LA’s got the big-time comedy thing going–Groundlings, ImprovOlympic, Second City, etc. Places like that can break big-time careers. More modest in scope is Cold Tofu, an improv troupe that features a cast of exclusively Asian Americans.
My brother, Steve Brady, is the company’s sole Caucasian, a comedy writer and commercial actor who keeps up his stage chops in appearances with Cold Tofu once a month. So, since I’m here in LA ,covering TCG, RADAR, Hollywood Fringe, etc., it seemed appropriate that I check out the company’s show on Saturday, June 18, at one of their semi-regular venues, the Maryknoll Japanese Catholic Center (222 S. Hewitt Street). Steve’s been in LA for years with mixed success—such is life for actors—but now I had a chance to finally check him out in his LA element.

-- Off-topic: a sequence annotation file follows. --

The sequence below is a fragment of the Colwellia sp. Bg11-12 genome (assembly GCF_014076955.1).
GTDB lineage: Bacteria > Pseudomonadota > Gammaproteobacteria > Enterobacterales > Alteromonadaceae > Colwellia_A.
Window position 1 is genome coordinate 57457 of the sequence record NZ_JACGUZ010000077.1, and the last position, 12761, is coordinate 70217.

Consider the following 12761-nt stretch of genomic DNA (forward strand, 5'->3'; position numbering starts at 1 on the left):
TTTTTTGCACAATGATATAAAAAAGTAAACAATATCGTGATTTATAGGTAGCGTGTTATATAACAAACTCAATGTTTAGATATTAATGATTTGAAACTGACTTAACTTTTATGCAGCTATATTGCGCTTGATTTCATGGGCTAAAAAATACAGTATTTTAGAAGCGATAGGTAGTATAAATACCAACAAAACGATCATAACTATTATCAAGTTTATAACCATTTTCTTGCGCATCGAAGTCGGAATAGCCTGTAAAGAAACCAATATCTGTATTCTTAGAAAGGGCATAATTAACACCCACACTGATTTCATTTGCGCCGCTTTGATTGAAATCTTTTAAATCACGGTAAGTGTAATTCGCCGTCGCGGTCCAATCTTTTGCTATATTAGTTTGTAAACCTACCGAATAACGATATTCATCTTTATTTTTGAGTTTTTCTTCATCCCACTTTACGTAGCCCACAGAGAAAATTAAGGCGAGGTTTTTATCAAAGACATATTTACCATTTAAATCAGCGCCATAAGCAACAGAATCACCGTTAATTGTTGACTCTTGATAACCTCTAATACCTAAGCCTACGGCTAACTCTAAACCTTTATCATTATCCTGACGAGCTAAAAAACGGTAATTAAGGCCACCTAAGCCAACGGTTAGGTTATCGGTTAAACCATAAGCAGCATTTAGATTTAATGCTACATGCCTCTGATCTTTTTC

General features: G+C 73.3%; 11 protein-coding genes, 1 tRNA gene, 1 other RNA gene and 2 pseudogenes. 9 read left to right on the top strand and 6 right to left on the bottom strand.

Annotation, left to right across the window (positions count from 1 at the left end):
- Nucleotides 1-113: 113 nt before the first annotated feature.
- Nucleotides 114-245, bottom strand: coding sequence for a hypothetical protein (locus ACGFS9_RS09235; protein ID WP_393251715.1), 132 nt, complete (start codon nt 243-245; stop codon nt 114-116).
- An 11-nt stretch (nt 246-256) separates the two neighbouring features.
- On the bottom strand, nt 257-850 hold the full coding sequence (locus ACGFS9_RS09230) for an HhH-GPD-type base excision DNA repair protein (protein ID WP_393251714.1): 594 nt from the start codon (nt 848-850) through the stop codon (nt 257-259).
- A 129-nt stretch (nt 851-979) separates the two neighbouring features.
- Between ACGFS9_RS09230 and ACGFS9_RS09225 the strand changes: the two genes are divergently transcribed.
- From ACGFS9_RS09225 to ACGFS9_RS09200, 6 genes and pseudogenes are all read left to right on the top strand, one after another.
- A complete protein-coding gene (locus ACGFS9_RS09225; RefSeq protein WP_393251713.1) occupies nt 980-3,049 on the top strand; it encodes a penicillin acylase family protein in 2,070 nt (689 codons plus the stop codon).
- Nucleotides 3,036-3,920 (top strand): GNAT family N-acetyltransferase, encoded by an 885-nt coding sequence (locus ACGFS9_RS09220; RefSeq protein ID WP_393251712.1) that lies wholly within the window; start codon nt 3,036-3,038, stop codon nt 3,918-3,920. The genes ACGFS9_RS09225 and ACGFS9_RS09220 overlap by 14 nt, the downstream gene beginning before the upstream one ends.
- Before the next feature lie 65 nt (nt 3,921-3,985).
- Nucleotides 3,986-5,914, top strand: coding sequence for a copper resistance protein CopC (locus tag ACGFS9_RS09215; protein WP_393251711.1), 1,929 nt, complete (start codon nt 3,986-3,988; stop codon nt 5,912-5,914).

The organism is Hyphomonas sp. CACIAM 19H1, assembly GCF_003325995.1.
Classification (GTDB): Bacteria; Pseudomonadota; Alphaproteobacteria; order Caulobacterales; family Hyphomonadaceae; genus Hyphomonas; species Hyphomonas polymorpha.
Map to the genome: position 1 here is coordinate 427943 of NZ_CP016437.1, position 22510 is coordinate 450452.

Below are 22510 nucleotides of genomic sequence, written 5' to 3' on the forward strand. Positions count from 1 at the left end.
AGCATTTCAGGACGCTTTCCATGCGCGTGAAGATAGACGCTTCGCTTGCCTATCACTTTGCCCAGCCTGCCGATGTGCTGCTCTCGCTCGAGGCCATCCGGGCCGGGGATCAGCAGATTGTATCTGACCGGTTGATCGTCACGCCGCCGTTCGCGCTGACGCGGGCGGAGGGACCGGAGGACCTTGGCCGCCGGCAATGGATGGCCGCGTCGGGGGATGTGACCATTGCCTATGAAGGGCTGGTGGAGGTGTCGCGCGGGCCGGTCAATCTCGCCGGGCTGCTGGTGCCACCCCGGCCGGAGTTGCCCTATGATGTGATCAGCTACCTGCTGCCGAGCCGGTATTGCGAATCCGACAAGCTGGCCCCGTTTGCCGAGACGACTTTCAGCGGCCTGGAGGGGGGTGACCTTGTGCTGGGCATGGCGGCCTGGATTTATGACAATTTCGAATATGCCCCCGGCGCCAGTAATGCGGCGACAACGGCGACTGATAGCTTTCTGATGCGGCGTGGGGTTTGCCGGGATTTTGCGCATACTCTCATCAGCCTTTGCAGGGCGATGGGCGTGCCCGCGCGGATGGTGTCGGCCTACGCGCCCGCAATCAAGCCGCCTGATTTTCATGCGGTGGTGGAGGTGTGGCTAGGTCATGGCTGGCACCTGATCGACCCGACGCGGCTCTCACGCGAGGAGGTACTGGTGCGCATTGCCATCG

I hadn’t seen him on stage for years. We both thought the show went all right. Afterwards Steve gave me his personal walking tour of Little Tokyo, which seems to be, ironically, becoming gentrified by Caucasian interests. We passed on an op to sample mochi ice cream, but grabbed some chicken soup (big bowl, big spoon, big flavor!), had a drink at Weiland’s, and finished off the evening cruising past REDCAT for the closing night RADAR LA party. There were people there, but clearly the heart of the evening had been passed by.
Touching down with my brother is always a good thing. But despite the nice little wrinkle of seeing him on stage in LA, the evening’s highlight was sipping whiskey with him at the bar, where we got a chance to talk a little of family and a lot more about life in LaLaLand. We’re the two knuckleheads out of a family of eight children who made the decision to pursue careers in the arts. We share much, Steve and me.